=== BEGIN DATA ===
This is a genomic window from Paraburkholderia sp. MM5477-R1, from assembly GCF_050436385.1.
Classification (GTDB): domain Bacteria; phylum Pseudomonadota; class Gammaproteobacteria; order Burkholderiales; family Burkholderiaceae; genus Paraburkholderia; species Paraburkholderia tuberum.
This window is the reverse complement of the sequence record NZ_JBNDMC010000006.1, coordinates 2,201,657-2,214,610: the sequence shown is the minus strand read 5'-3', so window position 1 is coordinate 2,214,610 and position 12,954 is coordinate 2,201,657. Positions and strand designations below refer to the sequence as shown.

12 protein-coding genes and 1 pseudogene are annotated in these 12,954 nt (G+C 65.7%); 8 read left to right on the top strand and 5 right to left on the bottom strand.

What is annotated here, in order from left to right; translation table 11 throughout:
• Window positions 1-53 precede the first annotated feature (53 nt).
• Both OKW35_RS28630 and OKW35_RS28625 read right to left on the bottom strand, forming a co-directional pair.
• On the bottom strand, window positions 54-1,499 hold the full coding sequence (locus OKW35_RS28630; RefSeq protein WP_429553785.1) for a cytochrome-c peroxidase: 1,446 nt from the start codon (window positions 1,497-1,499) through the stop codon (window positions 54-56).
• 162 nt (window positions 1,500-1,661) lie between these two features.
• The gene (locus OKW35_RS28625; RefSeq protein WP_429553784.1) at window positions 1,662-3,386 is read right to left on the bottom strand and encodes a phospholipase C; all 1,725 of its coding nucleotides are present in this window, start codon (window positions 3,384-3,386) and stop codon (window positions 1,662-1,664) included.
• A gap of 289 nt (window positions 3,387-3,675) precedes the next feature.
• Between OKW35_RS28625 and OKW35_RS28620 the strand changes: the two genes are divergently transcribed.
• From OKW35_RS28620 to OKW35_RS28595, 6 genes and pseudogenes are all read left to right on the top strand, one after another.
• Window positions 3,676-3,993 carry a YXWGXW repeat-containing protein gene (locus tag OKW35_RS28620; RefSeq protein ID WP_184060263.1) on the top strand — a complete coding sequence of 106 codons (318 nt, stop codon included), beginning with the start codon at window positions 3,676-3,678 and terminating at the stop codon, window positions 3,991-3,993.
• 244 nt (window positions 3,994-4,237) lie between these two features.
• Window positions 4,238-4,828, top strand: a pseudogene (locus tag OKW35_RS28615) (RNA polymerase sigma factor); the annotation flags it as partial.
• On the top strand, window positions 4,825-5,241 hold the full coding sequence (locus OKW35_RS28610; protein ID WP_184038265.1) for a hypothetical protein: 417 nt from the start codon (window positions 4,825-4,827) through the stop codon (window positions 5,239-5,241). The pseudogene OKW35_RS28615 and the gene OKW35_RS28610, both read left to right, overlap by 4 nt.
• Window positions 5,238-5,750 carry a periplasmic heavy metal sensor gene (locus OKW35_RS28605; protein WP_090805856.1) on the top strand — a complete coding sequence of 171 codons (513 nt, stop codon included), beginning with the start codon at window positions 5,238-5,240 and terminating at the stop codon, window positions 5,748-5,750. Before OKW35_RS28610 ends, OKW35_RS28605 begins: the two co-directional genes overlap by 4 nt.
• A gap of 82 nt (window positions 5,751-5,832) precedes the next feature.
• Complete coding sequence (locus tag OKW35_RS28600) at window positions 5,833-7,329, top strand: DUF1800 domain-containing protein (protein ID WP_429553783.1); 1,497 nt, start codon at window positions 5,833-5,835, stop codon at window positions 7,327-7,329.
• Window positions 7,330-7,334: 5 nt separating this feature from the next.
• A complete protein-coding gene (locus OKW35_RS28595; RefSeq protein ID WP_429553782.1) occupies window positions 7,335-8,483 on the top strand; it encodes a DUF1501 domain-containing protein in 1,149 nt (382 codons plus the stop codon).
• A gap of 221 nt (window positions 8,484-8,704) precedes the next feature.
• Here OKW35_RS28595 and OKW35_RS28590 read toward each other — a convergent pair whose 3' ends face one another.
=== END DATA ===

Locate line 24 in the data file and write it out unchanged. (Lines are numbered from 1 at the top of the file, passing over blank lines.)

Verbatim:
• Here OKW35_RS28595 and OKW35_RS28590 read toward each other — a convergent pair whose 3' ends face one another.